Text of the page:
Privacy is a big issue for people these days, what with every website able to see where you go, what you’re searching for and serve up ads. With the NSA looking at emails and phone calls from regular folks, the issue is bigger than ever. But would you elect to be monitored if it would save you money?
You’ve probably seen the commercials for Progressive insurance’s Snapshot pay-as-you-drive device. State Farm has a similar program called In-Drive. If you opt for these programs to save money on your car insurance, you have to remember that it also means your car insurance company is tracking you.
Among the driving habits that Progressive’s Snapshot monitors are how hard you apply the brakes, how many miles you drive each day and what time of day you drive (if you drive a lot from midnight to 4 a.m., that will be recorded).
Some insurance companies will monitor your home. United Services Automobile Association (USAA) has a patent for a device that will allow the insurance company to look at what goes on inside your house. The technology would monitor hot spots to find potential electrical problems, cold spots to detect lack of insulation and moisture and mold problems. Industry folks say this kind of monitoring will allow insurance companies to better manage their risk; consumer advocates say there is no benefit to homeowners unless they get a discount. At this point, home monitoring has not been implemented.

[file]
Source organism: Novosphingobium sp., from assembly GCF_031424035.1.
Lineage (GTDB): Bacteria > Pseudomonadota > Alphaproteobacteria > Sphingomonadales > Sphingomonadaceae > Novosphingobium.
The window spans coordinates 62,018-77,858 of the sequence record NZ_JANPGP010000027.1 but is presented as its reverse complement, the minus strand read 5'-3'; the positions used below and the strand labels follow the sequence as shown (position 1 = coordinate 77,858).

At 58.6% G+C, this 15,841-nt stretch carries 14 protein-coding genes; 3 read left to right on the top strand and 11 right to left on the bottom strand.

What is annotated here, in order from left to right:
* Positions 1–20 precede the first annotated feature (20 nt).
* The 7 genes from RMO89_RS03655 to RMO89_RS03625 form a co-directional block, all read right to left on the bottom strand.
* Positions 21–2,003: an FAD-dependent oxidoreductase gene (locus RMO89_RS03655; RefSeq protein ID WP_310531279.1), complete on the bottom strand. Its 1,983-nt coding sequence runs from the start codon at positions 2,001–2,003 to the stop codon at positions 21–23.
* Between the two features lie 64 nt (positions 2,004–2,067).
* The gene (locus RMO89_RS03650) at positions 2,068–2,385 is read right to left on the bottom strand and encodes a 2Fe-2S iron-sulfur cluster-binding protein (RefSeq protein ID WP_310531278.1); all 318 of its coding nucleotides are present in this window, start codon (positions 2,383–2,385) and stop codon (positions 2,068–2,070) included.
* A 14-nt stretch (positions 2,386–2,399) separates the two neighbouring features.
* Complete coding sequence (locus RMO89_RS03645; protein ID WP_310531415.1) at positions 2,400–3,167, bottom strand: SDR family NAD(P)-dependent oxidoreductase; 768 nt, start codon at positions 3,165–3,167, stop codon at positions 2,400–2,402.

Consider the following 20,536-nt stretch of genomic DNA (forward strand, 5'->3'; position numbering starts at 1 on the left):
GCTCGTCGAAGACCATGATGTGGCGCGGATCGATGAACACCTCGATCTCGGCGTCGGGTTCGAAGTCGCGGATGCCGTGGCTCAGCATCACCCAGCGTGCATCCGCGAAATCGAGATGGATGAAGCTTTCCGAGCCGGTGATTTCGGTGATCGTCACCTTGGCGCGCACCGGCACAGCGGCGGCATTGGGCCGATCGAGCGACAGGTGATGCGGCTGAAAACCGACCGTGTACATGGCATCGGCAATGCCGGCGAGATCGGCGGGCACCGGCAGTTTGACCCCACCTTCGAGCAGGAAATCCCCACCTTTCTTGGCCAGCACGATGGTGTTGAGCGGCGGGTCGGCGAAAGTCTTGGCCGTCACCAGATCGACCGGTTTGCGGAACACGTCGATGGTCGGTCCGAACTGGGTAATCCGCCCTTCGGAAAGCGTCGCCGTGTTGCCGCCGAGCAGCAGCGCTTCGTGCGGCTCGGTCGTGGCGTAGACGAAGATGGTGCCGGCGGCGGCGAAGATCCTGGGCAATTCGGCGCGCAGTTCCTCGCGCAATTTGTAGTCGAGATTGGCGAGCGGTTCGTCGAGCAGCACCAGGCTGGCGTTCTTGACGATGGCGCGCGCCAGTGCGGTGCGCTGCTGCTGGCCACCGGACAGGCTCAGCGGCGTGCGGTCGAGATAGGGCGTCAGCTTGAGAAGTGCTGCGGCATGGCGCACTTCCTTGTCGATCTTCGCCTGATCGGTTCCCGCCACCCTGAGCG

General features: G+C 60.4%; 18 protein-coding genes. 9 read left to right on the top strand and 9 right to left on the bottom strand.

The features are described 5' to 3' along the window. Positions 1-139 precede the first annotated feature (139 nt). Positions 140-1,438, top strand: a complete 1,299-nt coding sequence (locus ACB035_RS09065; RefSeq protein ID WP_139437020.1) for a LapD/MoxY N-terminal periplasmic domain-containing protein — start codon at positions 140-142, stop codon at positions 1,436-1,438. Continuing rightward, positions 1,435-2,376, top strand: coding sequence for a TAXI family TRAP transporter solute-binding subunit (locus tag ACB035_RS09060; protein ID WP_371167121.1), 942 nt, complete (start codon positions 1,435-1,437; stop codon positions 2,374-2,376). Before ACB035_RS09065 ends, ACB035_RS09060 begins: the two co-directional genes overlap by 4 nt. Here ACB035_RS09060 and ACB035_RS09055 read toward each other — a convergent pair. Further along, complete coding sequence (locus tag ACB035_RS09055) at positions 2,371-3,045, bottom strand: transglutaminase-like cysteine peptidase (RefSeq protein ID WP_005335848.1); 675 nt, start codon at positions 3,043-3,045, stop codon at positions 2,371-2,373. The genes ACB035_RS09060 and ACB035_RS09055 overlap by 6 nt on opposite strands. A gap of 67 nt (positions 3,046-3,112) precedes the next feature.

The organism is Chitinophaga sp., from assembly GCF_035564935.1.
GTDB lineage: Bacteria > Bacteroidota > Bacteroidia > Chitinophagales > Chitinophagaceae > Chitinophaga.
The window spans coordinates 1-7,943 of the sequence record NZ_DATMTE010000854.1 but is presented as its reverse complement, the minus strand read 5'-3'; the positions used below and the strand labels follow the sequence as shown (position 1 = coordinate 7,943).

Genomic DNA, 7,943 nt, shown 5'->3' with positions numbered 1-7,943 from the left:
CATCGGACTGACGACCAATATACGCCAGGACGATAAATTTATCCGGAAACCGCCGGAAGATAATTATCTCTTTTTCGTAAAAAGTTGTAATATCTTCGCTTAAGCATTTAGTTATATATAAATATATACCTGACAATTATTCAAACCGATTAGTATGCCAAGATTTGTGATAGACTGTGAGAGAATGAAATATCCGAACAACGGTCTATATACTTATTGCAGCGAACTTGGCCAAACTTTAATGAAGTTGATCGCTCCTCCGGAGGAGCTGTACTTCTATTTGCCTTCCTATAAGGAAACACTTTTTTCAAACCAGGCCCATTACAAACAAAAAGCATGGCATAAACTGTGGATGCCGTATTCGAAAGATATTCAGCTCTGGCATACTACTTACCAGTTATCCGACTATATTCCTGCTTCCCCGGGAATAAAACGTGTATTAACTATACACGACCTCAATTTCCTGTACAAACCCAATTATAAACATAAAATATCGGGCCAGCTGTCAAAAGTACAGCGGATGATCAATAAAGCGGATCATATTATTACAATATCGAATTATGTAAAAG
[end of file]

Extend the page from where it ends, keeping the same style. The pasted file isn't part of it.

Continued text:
But monitoring driving habits to get a discount is growing and gaining acceptance. A survey done by CarInsurance.com earlier this year found that 39 percent of the participants would install a data-monitoring device in their car if they got a discount. (Sixty-four percent of survey participants also said they would let an insurance company install a breathalyzer in their car.)
So, readers, would you allow an insurance company to monitor your car? If you use a car-monitoring device, what kind of savings do you see on your premium?
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